Why you should catch up with The West Wing

"The show treads a fine line, with sentimental idealism on one side and challenging political drama on the other"

Between 1999 and 2006, The West Wing gave TV audiences a glimpse behind the bulletproof curtains of the White House, offering a realistic if idealised depiction of what would happen if a bunch of democrats tried to keep America on the rails without driving their principles over a cliff.


Its mix of real-world issues and personal stories, arcane legal rulings and intellectual banter was a hit with America’s chattering class, and also provided plenty of ammunition for right-wing critics and chat-show hosts. The show hit the ground running, winning nine Emmys in its first season and the award for Outstanding Drama Series for four consecutive years (putting it on a par with Hill St Blues, LA Law and Mad Men).

Put it down to writer Aaron Sorkin (yes, the man who made Mark Zuckerberg interesting in The Social Network). Sorkin’s witty, wordy scripts provide engrossing, challenging stories about politics large and small. It means the show treads a fine line, with sentimental idealism on one side and challenging political drama on the other. It’s sometimes smug, but often smart; sometimes schmaltzy, but more often truly emotional. And it makes you want to know what happens next.

Sorkin’s White House is fast-moving, because he has a lot to tell us – and he does. There are big, calorie-laden slabs of dialogue, delivered via a “walk and talk” mechanism that gets the characters and their words moving around the corridors of the building. These bite-sized scenes are feats of verbal as well as physical engineering, and some long, single-takes have a Robert Altman feel. But you will have to hit rewind if you eat crunchy food while watching, or you’ll miss some vital explanation on the way to the briefing room.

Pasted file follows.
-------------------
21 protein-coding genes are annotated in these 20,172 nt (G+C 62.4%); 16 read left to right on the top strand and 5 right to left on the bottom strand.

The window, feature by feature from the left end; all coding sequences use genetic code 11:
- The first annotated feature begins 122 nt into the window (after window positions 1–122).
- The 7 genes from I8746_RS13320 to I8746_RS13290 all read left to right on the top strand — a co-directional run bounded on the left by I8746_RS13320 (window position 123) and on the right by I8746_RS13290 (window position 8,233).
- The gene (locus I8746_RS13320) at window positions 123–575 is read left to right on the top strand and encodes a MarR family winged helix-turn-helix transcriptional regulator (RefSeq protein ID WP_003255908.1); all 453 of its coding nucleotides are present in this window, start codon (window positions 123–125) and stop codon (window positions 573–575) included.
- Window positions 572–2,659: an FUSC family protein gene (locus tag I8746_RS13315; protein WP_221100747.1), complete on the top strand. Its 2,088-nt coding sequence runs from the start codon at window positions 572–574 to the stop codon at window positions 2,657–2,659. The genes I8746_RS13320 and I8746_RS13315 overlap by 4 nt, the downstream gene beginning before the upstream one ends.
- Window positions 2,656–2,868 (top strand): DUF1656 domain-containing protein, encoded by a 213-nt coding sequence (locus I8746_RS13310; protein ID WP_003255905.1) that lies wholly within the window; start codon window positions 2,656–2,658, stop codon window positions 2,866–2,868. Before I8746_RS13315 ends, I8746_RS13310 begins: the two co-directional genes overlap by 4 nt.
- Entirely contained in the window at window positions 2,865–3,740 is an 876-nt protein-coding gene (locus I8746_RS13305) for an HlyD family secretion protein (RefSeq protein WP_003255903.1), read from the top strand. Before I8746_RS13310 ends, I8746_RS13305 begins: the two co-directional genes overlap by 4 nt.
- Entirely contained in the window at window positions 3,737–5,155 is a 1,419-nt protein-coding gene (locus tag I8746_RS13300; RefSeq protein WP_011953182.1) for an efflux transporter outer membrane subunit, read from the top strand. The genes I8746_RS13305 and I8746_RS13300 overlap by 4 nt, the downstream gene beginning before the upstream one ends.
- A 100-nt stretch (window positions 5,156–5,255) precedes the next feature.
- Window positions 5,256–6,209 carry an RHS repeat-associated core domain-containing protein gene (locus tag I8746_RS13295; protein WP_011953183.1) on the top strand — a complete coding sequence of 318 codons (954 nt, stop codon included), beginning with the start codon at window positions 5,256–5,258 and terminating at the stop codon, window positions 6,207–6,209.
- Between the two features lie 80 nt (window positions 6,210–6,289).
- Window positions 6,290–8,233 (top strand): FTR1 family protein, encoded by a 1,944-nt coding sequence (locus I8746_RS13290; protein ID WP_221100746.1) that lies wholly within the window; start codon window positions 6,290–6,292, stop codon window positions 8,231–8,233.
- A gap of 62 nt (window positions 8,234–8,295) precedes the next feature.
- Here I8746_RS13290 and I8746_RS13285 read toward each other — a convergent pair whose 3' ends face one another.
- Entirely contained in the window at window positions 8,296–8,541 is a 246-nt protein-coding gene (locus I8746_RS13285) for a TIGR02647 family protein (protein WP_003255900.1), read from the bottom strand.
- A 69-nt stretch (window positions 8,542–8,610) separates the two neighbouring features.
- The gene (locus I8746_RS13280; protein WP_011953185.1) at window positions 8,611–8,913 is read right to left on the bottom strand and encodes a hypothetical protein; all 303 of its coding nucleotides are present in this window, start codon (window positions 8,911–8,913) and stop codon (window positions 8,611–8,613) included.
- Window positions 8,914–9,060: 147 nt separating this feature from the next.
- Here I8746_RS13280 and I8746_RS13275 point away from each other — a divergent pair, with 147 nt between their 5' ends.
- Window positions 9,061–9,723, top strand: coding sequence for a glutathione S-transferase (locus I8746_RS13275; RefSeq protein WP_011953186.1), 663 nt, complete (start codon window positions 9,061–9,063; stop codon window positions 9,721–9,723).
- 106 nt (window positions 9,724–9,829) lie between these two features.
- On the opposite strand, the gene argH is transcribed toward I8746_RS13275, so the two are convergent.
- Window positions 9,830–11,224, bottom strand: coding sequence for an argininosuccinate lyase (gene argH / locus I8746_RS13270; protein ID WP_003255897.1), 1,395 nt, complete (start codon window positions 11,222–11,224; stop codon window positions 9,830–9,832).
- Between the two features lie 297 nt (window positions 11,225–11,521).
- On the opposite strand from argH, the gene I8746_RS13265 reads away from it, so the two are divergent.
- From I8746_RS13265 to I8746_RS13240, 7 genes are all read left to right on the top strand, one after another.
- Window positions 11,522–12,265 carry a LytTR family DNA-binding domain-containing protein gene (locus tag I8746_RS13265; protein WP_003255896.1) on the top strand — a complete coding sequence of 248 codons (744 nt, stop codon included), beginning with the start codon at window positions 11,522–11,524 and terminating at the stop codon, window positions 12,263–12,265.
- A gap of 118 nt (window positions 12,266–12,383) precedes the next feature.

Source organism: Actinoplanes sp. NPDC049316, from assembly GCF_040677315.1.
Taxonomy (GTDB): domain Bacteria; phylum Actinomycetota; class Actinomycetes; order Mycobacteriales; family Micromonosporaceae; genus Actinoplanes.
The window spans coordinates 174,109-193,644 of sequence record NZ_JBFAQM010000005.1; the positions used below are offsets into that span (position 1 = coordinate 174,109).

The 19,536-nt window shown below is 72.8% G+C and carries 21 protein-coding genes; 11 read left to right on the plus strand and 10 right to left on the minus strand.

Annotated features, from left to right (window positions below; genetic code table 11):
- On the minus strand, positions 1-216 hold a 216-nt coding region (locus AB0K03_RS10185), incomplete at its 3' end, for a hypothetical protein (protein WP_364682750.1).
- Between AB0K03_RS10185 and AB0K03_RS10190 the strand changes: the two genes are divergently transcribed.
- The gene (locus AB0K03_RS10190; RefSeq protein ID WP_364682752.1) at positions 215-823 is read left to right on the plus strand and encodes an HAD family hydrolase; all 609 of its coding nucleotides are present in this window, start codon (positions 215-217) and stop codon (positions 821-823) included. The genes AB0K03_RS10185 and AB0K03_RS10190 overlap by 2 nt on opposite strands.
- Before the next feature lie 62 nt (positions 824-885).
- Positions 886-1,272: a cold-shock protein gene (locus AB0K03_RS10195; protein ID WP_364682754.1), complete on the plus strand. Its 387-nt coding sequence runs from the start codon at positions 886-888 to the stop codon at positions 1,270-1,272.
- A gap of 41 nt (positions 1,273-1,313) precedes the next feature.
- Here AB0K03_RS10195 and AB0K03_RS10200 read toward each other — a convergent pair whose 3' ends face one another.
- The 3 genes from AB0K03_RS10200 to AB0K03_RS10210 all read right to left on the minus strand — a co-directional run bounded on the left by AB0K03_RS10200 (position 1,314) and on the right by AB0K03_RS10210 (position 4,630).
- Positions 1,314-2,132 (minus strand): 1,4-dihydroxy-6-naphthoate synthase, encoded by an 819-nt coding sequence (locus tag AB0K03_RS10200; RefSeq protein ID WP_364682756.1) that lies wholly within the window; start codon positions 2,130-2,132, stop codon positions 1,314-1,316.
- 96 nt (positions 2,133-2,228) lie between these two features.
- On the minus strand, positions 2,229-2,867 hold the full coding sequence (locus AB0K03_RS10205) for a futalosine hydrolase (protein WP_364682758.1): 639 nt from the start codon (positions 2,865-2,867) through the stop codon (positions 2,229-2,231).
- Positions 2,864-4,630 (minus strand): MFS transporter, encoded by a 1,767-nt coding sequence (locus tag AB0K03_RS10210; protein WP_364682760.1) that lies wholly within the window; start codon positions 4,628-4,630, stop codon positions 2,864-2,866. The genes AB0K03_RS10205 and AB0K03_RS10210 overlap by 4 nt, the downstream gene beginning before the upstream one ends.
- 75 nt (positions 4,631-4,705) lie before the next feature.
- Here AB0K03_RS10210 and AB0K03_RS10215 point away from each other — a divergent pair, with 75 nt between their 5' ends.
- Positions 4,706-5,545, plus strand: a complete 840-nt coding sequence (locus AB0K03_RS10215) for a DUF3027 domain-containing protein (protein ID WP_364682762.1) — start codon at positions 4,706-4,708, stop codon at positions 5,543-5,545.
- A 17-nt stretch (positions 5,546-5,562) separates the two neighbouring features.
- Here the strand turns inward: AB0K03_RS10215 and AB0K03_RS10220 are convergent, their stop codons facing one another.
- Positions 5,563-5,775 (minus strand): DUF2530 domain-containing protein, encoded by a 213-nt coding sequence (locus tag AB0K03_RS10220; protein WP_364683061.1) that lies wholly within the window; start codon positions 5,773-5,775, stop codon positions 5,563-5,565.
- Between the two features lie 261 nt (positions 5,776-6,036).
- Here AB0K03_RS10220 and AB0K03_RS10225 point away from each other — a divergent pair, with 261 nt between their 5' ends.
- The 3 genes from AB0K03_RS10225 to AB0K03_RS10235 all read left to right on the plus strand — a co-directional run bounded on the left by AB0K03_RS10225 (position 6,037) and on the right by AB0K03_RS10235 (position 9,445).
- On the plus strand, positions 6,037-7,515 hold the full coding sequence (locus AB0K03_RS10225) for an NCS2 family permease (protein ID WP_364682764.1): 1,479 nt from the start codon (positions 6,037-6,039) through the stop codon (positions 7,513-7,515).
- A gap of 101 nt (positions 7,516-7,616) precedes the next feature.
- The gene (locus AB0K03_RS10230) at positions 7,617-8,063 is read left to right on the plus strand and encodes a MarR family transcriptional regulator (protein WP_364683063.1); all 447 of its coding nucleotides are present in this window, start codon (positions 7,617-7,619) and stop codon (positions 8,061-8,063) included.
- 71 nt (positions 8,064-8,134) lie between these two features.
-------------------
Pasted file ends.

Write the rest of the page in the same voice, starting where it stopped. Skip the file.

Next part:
Martin Sheen as President Jed Bartlet is wise father to his White House family, a mix of Roosevelt, JFK and James Stewart, as Capra as you like. During the original run of the series, his two terms in the White House allowed viewers to sprinkle a little fairy dust on the real-life frustrations of the George Bush years – in fact, towards the end of the show, researchers were sent to the fledgling Obama camp to bone up on what a real Democrat contender looked like.

And Bartlet’s staff became (with the exception of Rob Lowe, who started with top billing but became rather eclipsed) stars through the life of the show, people like Allison Janney, Bradley Whitford and Janel Moloney, boosted by guest stars including Alan Alda, Ron Silver and Marlee Matlin.  The minor characters dip in and out of episodes depending on which stories Sorkin has up in the air at the time – and he can keep quite a few going at once.

And if, after seven seasons, you’re really sad and, after the credits roll at the end of episode 156 you fire up episode 1 again, you will see all those characters, younger and puppy-dog eager, fully formed from the very first scenes. But if, as happened to original fans, it took you seven years to get to that end point, maybe you’re owed a reminder.


Box Sets of series 1-7 of the West Wing now available on demand with Sky